Greenpeace’s ranking of the greenest electronics manufacturers once again has put Nokia at the top. The ranking offers consumers a snapshot of what’s going on in electronics manufacturing and the changes that are made to improve environmental standards.
Nokia scored 7 points out of 10 and was awarded top spot due to materials used, recyclability of its goods and due its policy of actively encouraging its customers to recycle. Greenpeace reported Nokia’s improved take-back practice in India is especially exemplary of what improving your green credentials ought to be all about.
Greenpeace says dealing with ewaste is a key strategy in cleaning up the electronics sector. Handling ewaste is the backbone of improving the concept of responsible enterprise, the organization says. It has been campaigning for for improvements in ewaste handling in India for an extensive amount of time.
India sees the emergence of 1,040 tonnes of e-waste every day, a lot of which is due to shipments from abroad. Only 10 tonnes are treated adequately. Greenpeace has proposed a tracking system that tracks products to find out what the producer of a particular electronics product does to prevent it polluting the environment by the end of its life cycle. The amount of e-waste produced every day is expected to rise to 4,300 tonnes per day by 2012, so that proposal ain’t wasted. The ewaste mostly ends up being burnt or handled in ways that are harmful for the environment.
Greenpeace wants bar coding or holograms or any other means to track computers and other electronic goods during their life cycle and also wants a law to be passed that enforce this. The organization has also been campaigning for electronic goods manufacturers to be RoHS compliant. RoHS is already mandatory in the European Union and stands for the restriction of hazardous substances in electrical and electronic equipment.
First launched in August 2006 and now in its 9th edition, the Greenpeace quarterly ranking only covers the largest manufacturers in the mobile phone, computer, TV and games console markets. Energy efficiency is what earned Samsung its second place in the ranking, scoring 5.9 out of 10. Fujitsu Siemens climbed a few places in the list after setting 2010 as its deadline to eliminate toxic PVC plastic and all BFRs from its computers and other products. The company was awarded 5.4 points out of ten.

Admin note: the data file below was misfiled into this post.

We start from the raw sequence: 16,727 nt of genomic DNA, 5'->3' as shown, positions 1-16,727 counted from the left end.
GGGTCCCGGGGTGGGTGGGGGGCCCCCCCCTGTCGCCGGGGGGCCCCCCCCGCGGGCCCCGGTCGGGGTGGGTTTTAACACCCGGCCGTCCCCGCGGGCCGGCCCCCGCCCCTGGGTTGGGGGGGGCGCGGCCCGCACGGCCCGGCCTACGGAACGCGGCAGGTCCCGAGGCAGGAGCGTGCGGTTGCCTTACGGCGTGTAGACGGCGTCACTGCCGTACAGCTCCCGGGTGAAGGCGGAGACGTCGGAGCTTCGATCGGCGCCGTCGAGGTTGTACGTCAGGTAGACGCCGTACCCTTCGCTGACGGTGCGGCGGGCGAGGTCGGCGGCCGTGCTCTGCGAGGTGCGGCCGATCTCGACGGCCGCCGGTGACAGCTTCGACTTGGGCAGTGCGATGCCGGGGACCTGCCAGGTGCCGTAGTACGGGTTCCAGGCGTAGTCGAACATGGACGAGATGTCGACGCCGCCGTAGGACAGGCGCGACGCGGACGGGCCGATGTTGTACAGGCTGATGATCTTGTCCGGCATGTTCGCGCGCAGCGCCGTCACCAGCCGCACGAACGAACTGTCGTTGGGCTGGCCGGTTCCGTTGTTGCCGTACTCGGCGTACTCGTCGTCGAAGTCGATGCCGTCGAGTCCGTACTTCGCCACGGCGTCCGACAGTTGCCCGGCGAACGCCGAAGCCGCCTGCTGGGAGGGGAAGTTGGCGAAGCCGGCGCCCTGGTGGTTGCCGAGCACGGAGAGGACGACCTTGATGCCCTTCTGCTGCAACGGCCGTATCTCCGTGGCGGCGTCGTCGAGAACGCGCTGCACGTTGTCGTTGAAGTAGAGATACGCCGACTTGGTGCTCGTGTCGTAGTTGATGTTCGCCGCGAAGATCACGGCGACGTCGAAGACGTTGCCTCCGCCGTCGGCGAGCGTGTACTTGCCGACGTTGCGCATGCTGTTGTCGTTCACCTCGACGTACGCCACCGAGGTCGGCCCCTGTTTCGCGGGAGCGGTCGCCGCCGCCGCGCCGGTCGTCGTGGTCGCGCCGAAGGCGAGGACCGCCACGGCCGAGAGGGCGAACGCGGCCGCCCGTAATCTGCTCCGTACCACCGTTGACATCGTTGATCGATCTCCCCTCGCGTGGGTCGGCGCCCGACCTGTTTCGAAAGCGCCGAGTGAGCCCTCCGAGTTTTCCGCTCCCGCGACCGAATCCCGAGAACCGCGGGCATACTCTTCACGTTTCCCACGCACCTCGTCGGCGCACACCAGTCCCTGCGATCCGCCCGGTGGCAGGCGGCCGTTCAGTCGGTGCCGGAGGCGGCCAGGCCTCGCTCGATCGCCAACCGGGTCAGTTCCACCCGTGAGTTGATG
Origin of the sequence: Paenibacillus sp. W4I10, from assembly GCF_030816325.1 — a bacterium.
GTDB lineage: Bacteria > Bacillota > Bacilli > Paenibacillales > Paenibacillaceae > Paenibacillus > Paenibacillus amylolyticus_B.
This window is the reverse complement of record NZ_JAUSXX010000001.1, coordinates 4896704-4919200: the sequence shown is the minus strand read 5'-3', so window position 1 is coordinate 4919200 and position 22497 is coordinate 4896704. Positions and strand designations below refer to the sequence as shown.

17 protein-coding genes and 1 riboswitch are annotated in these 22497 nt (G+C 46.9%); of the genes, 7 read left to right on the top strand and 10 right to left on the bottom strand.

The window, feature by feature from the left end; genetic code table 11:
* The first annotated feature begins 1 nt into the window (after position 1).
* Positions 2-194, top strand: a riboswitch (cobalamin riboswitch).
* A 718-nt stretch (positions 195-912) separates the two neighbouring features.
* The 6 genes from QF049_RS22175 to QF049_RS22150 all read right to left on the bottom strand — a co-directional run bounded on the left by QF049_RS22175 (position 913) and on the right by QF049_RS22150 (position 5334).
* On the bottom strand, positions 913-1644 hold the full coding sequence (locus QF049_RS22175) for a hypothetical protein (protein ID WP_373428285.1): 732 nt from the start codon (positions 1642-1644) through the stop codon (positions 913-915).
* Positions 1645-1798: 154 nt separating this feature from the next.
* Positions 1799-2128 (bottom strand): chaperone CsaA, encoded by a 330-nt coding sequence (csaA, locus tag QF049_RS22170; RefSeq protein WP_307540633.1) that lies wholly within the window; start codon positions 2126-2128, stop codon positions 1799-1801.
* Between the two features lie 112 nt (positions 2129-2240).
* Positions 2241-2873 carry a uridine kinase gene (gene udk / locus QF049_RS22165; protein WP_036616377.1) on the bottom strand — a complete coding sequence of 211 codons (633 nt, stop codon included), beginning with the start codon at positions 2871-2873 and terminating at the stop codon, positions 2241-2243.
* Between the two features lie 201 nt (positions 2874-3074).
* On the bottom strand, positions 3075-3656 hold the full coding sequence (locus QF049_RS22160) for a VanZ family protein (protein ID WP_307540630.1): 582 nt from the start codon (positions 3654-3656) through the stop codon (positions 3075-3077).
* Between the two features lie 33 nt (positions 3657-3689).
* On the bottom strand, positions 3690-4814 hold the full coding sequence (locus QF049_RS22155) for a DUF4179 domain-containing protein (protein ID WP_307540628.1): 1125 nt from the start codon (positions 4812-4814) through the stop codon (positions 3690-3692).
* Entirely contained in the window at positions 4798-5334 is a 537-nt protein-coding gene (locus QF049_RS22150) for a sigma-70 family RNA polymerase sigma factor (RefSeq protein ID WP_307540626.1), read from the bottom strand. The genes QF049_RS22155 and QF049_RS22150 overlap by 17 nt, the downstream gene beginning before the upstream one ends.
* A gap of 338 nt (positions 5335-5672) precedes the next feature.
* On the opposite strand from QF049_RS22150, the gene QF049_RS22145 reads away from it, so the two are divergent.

At the bottom of the list was, once again, Nintendo. This company has a growing reputation for the high levels of toxic chemical use and the low recyclability of its products. But it is ROHS compliant. Another glimmer of hope for Nintendo is that Greenpeace’s survey is hotting up on energy use. Nintendo’s Wii console is more energy efficient compared to the Microsoft Xbox and Sony Playstation.
Greenpeace says the Guide already has been a key driving force in getting many companies to make significant improvements to their environmental policies. “It continues to provoke significant change in the industry”, Greenpeace says, singling out Intel, which recently announced that its new Xeon 5400 processors use transistors made from hafnium, thus avoiding the use of toxic Brominated Flame Retardants (BFRs). Apple also is endearing itself to activist mediated consumers, announcing that its new line of iPods would be free of BFRs, Polyvinyl chloride (PVC) and mercury.
If you’re doing a little research before you’re buying electronics, you should start your search by checking out Greenpeace’s quarterly rankings of the greenest manufacturers for some global info, then head to the Electronic Product Environmental Assessment Tool (EPEAT) website helps you evaluate PC products based on environmental criteria and then verify your findings at Greenguard.org. The Greenguard website tests for more than 2,000 chemical emissions including carcinogens, allergens and irritants.
The Whole list with the leaders at the top is here: (more info on Greenpeace’s Website)
#3 Fujitsu Siemens
#4 Sony Ericsson